Adarsa, in Ephraim, four miles from the lower Bethoron.
I Maccabees 7:41 *O Lord, when they that were sent by king Sennacherib blasphemed thee, an angel went out, and slew of them a hundred and eighty-five thousand:

4 Kings 19:35.; Tobias 1:21.; Ecclesiasticus 48:24.; Isaias 37:36.; 2 Machabees 8:19.
Sennacherib. Some copies omit this name.
I Maccabees 7:42 Even so destroy this army in our sight to-day, and let the rest know that he hath spoken ill against thy sanctuary: and judge thou him according to his wickedness.

I Maccabees 7:43 And the armies joined battle on the thirteenth day of the month, Adar: and the army of Nicanor was defeated, and he himself was first slain in the battle.

I Maccabees 7:44 And when his army saw that Nicanor was slain, they threw away their weapons, and fled:

I Maccabees 7:45 And they pursued after them one day's journey from Adazer, even till ye come to Gazara, and they sounded the trumpets after them with signals.

Gazara, distant a day's journey from Adarsa, ver. 40., and 1 Machabees 5:8. --- Signals, to admonish all. Greek, "with the trumpets for signals," used for that purpose by the priests.
I Maccabees 7:46 And they went forth out of all the towns of Judea round about, and they pushed them with the horns, and they turned again to them, and they were all slain with the sword, and there was not left of them so much as one.

Horns, like bulls, (Calmet) or they surrounded them with the wings of the army. (Grotius) (Judith 15:6.)
I Maccabees 7:47 And they took the spoils of them for a booty, and they cut off Nicanor's head, and his right hand, which he had proudly stretched out, and they brought it, and hung it up over-against Jerusalem.

Jerusalem, and the temple, without the walls. His tongue was given to the birds, 2 Machabees 15:33. (Calmet)
I Maccabees 7:48 And the people rejoiced exceedingly, and they spent that day with great joy.

I Maccabees 7:49 And he ordained that this day should be kept every year, being the thirteenth of the month of Adar.

Thirteenth. The day before the feast of Purim, (Haydock) or "lots." It was observed in the time of Josephus. (Calmet)
I Maccabees 7:50 And the land of Juda was quiet for a short time.

Time. While Judas settles religious matters, Demetrius prepares for war. Read 2 Machabees 15:1. (Worthington)
I Maccabees 8:0 Judas hears of the great character of the Romans: he makes a league with them.

I Maccabees 8:1 Now Judas heard of the fame of the Romans, that they are powerful and strong, and willingly agree to all things that are requested of them: and that whosoever have come to them, they have made amity with them, and that they are mighty in power.

Romans. Many historians, Livy, Plutarch, etc., record the same. (Worthington) --- Things. Greek, "people who join them." (Haydock) --- They comply with their just requests. (Menochius) --- The Scripture speaks of the fine times of the republic, and gives this temporal reward to the virtues of the Romans, which they so greatly sought, and to which alone they were entitled. (Calmet) --- "Hitherto, says Florus, the Roman people was beautiful, noble, pious, holy, and magnificent." The Jews, first among the eastern nations, employed their friendship to secure their liberty. Facile tunc Romanis de alieno largientibus, Just. xxxvi.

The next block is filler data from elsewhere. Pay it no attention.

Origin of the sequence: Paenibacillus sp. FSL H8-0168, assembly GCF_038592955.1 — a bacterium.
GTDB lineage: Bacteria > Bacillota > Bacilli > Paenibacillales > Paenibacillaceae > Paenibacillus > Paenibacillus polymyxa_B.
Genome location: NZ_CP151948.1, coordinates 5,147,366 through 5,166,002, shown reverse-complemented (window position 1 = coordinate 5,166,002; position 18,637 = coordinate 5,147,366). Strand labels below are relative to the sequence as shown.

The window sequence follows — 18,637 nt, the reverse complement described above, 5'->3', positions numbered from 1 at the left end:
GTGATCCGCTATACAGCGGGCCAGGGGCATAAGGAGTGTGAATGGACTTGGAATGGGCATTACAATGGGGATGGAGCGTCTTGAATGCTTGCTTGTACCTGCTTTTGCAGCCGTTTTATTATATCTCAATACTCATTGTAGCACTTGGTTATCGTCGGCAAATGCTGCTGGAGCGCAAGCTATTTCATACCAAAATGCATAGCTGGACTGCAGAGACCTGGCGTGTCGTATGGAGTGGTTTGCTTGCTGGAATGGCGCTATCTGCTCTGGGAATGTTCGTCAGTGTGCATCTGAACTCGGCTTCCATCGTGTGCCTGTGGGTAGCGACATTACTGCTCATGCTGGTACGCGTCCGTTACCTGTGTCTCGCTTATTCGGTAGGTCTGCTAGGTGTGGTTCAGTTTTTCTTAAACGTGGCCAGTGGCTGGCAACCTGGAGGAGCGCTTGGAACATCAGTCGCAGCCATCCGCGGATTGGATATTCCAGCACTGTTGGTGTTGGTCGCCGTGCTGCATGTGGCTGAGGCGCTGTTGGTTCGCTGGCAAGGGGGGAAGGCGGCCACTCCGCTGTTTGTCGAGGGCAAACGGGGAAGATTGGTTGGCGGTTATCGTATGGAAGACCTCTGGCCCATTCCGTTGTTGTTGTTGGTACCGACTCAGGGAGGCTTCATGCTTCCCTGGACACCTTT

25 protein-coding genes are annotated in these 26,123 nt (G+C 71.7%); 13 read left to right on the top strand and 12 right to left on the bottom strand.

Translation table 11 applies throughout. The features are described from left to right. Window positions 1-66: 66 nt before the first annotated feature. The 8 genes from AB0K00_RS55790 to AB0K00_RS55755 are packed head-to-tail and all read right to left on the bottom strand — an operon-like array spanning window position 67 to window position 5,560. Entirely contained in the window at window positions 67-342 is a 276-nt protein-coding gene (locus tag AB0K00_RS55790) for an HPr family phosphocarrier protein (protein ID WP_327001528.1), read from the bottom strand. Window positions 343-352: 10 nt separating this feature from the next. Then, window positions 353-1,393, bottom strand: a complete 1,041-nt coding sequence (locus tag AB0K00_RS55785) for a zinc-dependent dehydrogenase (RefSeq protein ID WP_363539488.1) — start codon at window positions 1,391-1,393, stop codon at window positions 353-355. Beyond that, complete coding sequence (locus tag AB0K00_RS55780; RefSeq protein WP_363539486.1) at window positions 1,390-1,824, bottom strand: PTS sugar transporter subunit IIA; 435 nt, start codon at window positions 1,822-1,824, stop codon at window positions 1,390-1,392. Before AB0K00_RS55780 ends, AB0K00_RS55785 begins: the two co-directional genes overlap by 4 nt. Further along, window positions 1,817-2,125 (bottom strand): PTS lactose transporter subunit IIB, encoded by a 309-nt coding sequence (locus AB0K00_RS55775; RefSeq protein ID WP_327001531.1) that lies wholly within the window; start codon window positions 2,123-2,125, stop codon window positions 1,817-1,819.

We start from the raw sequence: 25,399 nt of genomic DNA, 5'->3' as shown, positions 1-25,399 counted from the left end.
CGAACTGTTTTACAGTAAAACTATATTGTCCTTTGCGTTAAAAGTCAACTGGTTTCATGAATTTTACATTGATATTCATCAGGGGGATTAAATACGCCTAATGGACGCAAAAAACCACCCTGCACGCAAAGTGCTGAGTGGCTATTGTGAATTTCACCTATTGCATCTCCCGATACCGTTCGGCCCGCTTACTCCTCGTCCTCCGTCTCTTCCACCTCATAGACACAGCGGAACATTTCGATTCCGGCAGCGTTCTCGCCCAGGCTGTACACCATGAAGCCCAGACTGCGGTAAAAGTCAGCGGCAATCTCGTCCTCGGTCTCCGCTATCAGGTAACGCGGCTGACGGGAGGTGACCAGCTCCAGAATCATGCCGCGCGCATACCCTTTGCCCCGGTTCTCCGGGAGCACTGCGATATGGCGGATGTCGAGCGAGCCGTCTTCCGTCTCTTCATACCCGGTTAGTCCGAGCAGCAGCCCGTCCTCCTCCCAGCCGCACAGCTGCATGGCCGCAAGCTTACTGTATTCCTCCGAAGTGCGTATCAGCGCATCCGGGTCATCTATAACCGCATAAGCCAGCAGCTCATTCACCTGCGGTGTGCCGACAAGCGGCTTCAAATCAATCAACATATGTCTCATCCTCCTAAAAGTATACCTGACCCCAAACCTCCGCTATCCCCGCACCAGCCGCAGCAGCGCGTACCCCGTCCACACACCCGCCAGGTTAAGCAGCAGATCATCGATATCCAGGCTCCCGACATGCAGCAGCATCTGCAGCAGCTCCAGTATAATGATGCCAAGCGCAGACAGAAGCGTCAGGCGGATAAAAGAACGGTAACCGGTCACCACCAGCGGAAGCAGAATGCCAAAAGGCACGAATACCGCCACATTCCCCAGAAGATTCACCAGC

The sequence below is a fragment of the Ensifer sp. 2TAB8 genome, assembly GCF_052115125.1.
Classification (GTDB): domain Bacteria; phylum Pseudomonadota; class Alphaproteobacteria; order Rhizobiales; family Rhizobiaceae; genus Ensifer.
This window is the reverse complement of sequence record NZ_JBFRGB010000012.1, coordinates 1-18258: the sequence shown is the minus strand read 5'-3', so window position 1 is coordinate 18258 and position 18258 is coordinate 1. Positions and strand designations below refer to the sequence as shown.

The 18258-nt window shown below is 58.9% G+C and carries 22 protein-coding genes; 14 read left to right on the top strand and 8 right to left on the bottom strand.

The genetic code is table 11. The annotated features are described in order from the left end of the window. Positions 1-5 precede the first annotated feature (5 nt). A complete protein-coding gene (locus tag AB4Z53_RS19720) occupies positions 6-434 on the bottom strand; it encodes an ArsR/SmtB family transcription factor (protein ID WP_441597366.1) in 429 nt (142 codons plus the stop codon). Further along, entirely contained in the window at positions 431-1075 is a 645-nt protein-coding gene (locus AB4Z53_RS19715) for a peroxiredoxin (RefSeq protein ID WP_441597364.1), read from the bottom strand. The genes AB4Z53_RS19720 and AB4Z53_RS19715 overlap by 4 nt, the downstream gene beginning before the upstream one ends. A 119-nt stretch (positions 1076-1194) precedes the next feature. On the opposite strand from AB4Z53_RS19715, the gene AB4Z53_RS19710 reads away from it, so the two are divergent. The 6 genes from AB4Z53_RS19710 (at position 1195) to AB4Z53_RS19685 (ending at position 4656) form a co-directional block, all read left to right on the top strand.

I Maccabees 8:2 And they heard of their battles, and their noble acts which they had done in Galatia, *how they conquered them, and brought them under tribute:

Year of the World 3816, Year before Christ 188. They heard, etc. What is here set down of the history and character of the ancient Romans, is not an assertion, or affirmation of the sacred writer; but only a relation of what Judas had heard of them. (Challoner) --- Fame generally magnifies. --- Galatia, over which Volso triumphed. (Livy xxxviii.) (Calmet) --- The Gauls near Narbonne were then tributary to the Romans. (Harduin.)
I Maccabees 8:3 And how great things they had done in the land of Spain, and that they had brought under their power the mines of silver and of gold that are there, and had gotten possession of all the place by their counsel and patience:

Mines, for which Spain was most famous. (Pliny 3:3.) (Strabo iii.) --- The place, or every place in the world. (Menochius)
I Maccabees 8:4 And had conquered places that were very far off from them, and kings that came against them from the ends of the earth, and had overthrown them with great slaughter: and the rest pay them tribute every year.

Earth, little known to the Jews, like Syphax, etc.
I Maccabees 8:5 And that they had defeated in battle Philip and Perses, the king of the Ceteans, and the rest that had borne arms against them, and had conquered them:

Ceteans. That is, the Macedonians. (Challoner) --- Flaminius subdued the former, and P. Emilius the latter.
I Maccabees 8:6 And how Antiochus, the great king of Asia, who went to fight against them, having a hundred and twenty elephants, with horsemen, and chariots, and a very great army, was routed by them:*

Year of the World 3815, Year before Christ 189. Twenty. Livy mentions only fifty-four. Florus allows that elephants were on both sides of the army, consisting of 300,000 foot. Appian admits but 70,000 men. (Calmet) --- Polybius (5.) asserts that Antiochus had 102 elephants against Ptolemy. In this war he might well have 120. (Worthington)